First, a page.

ESG Investing  

Two thirds of investors prioritise returns over ESG

Two thirds of investors prioritise returns over ESG

Two thirds of UK retail investors do not mind if their investments are sustainable but are instead focused on the returns they bring in.

Some 66 per cent of the 1,000 investors surveyed by Charles Schwab UK said they are purely focussed on maximising returns.

Just under half (44 per cent) of respondents said they regularly consider environmental, social and governance factors when making a new investment.

This drops to 28 per cent among the ‘Boomer’ generation (aged between 57 and 75), however more than half of millennials and Gen Z (55 per cent of those aged between 26 and 41, and 56 per cent of those aged 18 to 25) who invest say they regularly consider ESG factors when making new investments.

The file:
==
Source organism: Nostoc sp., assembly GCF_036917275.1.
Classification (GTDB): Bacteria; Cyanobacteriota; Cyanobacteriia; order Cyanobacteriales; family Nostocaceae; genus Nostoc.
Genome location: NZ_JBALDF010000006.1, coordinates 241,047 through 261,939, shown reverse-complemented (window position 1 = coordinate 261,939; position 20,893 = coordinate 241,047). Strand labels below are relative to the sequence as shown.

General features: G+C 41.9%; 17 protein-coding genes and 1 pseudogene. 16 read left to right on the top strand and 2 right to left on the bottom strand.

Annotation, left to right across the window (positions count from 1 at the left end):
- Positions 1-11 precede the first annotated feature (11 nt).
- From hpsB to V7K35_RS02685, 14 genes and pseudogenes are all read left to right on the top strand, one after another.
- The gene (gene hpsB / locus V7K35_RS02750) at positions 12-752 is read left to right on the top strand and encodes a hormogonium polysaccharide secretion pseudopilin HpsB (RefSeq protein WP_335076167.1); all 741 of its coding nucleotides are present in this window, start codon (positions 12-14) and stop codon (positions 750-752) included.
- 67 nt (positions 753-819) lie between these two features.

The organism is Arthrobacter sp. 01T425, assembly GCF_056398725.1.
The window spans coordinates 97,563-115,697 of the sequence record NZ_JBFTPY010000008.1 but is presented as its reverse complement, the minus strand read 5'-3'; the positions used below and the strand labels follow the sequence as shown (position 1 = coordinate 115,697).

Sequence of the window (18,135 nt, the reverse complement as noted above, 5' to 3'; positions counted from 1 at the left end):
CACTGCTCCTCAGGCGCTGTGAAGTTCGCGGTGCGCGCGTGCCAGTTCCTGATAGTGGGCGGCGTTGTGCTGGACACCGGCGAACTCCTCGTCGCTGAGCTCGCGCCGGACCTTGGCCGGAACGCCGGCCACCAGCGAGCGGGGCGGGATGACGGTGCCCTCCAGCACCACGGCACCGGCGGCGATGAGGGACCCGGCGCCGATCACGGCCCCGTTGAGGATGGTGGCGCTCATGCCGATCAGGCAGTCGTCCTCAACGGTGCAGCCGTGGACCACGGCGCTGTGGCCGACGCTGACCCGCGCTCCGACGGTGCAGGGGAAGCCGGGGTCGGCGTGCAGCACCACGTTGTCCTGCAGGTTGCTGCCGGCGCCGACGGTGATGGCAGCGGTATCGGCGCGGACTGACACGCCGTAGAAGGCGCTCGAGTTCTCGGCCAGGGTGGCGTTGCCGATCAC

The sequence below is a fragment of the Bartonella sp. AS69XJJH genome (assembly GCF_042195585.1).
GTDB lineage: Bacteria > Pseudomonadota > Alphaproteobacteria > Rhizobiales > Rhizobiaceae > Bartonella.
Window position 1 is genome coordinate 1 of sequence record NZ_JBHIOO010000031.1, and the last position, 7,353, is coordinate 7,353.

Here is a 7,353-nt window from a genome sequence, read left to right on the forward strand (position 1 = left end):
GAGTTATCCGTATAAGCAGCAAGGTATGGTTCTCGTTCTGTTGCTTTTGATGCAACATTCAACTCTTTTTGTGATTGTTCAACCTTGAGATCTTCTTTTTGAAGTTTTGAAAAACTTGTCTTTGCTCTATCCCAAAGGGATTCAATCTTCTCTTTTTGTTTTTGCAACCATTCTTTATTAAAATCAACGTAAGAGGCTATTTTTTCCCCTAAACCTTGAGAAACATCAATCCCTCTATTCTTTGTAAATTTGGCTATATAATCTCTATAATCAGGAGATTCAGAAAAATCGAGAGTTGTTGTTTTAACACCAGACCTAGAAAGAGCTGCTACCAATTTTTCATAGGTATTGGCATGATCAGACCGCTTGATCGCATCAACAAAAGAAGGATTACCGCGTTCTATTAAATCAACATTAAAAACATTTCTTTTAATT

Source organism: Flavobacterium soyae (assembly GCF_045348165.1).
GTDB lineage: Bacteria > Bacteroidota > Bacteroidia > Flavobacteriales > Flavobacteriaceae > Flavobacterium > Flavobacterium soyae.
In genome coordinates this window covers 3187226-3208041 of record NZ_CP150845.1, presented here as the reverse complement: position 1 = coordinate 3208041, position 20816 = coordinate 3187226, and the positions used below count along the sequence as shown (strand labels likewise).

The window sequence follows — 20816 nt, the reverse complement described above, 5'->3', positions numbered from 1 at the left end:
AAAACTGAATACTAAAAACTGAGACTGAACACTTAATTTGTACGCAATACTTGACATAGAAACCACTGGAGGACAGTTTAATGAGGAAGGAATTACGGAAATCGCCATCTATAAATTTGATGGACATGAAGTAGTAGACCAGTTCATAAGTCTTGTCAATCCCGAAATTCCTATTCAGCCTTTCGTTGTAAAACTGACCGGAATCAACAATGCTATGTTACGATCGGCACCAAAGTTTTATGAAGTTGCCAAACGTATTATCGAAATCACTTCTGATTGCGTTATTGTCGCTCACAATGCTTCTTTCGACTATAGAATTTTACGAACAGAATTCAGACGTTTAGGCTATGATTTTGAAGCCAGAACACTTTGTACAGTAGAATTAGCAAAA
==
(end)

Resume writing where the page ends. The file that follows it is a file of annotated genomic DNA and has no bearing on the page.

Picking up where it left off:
Respondents displayed more favour towards sustainable companies, with 67 per cent saying ethical stocks are a good option for investment, and 71 per cent agreeing that companies with good sustainability strategies provide good returns on investment.

Despite this, only one in five (19 per cent) of investors said they hold ethical investments.

This is in comparison to 39 per cent of respondents who said they hold cryptocurrencies, and 13 per cent who hold so-called 'sin stocks' including tobacco, alcohol, gambling and weapons production companies.

Seven in 10 (70 per cent) said they think there will be higher fees involved in making sustainable investment choices, but 58 per cent of these said they would be willing to pay these additional fees.

Richard Flynn, UK managing director at Charles Schwab, said: "Despite being a major focus for asset management firms, our research shows ESG is not always a priority for retail investors.

“Most investors clearly have good intentions; however, many appear to be conflicted between moral and practical investment motivations. Investors often want to invest in companies that help to improve the environment, such as renewable energy producers."

However, he added, there is a reluctance to sacrifice investment performance or pay higher fees in return. 

“This suggests that initially good intentions when investing are not always acted upon.”

sally.hickey@ft.com